My grandmother taught me a lot, but she used the word ‘patient’ explicitly to train my behaviour.
Since the time of waiting for cakes to bake in my grandma’s kitchen, and waiting for paint to dry in my granddad’s yard, I have of course taken advantage of the time saving advances we all rely on.
Home Internet access in the ’90s seemed like one of those advances, but for me, it added new things to my day, rather than speeding up my activities. I made friends over email. I learnt to use FTP and to write HTML. Later, I created real-world organisations – something I would never have done without the web. Now of course, I’m learning, shopping, socialising, and actually working online.
But back in those early days, while other people moaned about the time it took for pages to load and the poor quality of photographs, I thought nothing of waiting 60 seconds for the information I wanted to get to my screen. I didn’t mind that it took four hours (on a telephone modem) to upload my new website. Waiting five minutes for a Word document to download was no bother to me at all. I was excited to have material that other people had produced from their own passion and expertise.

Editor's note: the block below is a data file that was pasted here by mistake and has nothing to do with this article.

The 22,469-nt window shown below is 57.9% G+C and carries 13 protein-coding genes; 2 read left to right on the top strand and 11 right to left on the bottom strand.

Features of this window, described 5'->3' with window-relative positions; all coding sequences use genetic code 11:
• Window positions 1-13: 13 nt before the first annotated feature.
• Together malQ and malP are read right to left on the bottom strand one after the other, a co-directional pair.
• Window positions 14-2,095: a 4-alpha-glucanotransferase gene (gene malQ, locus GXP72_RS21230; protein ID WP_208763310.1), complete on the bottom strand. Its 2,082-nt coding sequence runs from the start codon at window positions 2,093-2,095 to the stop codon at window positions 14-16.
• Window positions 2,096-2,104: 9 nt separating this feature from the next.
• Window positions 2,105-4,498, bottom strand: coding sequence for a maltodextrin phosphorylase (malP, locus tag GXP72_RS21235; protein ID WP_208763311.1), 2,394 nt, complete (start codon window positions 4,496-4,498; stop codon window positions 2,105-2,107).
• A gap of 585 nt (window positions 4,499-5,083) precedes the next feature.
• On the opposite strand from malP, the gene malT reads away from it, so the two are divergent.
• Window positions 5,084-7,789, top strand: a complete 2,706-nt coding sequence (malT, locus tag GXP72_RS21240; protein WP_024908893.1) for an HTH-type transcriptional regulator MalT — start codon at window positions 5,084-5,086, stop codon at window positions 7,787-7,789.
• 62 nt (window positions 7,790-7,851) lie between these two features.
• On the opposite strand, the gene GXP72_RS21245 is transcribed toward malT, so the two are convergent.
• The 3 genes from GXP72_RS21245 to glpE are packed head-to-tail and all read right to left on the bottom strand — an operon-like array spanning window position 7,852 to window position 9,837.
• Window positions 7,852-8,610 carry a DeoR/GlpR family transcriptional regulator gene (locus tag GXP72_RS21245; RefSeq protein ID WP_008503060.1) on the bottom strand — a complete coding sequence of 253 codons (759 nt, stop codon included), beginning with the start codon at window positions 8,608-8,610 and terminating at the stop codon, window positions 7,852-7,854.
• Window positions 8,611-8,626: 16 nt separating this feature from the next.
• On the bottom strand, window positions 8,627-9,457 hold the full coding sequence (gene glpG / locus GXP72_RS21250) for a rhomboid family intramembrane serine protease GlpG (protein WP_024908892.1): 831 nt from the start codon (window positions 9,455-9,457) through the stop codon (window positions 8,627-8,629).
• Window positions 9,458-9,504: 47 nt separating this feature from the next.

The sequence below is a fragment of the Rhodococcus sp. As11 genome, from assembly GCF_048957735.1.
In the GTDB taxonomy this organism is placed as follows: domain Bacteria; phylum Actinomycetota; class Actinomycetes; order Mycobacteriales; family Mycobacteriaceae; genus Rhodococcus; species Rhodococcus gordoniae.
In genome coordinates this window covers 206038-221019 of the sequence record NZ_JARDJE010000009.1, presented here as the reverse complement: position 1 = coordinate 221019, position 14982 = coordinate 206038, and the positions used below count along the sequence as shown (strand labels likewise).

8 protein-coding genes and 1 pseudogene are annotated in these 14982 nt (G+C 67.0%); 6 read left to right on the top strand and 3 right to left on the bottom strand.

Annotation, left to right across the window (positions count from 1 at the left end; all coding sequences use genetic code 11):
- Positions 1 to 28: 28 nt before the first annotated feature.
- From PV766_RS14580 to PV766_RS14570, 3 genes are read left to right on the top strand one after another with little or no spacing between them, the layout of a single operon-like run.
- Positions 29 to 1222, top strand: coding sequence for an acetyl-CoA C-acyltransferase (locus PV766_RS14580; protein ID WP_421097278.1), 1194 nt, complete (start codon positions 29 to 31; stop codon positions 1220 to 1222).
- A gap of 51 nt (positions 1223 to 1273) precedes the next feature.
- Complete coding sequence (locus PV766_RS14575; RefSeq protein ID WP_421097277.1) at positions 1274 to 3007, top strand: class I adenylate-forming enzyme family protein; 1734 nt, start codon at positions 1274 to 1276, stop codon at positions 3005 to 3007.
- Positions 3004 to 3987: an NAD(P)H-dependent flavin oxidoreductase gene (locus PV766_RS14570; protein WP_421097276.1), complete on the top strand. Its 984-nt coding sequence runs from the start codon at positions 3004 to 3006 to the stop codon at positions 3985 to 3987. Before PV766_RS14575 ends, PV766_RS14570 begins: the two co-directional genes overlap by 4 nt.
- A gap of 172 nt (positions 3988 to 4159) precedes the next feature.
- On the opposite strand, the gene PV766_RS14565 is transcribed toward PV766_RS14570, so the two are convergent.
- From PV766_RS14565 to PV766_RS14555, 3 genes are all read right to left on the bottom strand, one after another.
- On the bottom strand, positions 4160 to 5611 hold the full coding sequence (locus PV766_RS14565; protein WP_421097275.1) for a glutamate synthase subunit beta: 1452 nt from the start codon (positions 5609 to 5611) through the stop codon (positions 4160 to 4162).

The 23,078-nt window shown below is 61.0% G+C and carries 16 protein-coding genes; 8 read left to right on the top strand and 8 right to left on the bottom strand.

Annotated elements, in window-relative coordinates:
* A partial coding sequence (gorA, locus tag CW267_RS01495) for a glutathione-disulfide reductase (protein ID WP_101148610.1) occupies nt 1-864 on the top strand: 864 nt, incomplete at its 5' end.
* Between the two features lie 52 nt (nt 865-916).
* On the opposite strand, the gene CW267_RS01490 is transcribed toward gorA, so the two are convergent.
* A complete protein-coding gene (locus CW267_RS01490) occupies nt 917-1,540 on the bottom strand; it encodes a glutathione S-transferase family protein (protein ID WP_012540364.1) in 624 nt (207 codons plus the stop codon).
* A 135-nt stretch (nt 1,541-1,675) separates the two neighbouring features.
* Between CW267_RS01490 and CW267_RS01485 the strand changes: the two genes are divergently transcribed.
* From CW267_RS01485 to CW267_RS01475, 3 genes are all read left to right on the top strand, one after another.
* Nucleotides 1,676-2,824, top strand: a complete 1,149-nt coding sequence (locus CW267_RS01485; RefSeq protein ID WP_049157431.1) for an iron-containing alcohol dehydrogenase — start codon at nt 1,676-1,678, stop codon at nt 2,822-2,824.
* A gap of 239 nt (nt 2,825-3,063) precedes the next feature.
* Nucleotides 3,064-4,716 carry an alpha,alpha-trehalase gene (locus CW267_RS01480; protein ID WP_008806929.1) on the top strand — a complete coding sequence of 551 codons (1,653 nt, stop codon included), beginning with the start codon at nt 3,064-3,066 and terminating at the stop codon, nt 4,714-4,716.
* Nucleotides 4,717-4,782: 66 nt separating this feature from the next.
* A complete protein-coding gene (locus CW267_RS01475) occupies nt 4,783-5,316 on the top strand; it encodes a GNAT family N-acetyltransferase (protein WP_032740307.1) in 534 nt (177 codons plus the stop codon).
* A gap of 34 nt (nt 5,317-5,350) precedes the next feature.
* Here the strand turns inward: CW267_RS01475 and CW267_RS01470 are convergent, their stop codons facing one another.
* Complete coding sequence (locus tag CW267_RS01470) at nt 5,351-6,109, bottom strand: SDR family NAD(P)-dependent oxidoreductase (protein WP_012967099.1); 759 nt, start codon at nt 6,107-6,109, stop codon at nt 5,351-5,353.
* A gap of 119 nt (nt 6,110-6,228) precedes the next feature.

The early Internet was both amazingly fast (email) and quite slow (World Wide Web) owing to the technical restrictions of our home modems. The slow web taught me patience again, just like my Grandma; worthwhile things took time.
I see people getting irate because a PDF takes 45 seconds to download, or because they feel their mobile’s 3G signal is weak and slow. I sympathise – I know these are people who are trying to get things done. In my day job, I design information systems that need to be fast. But I avoid all that frustration myself by having a little patience, and remembering what I can do rather than what I can’t.
People who thought 10Mbps broadband was fast now feel sorry for friends who are stuck on such ‘slow speeds’. What used to satisfy them now disgusts them.
I appreciate capabilties and I’m not frustrated by limitations. Only Tao is without limitation. Everything within Tao has its way of being, its specifications. How else could it be? The three treasures can all relate to patience, but perhaps humility is especially relevant.
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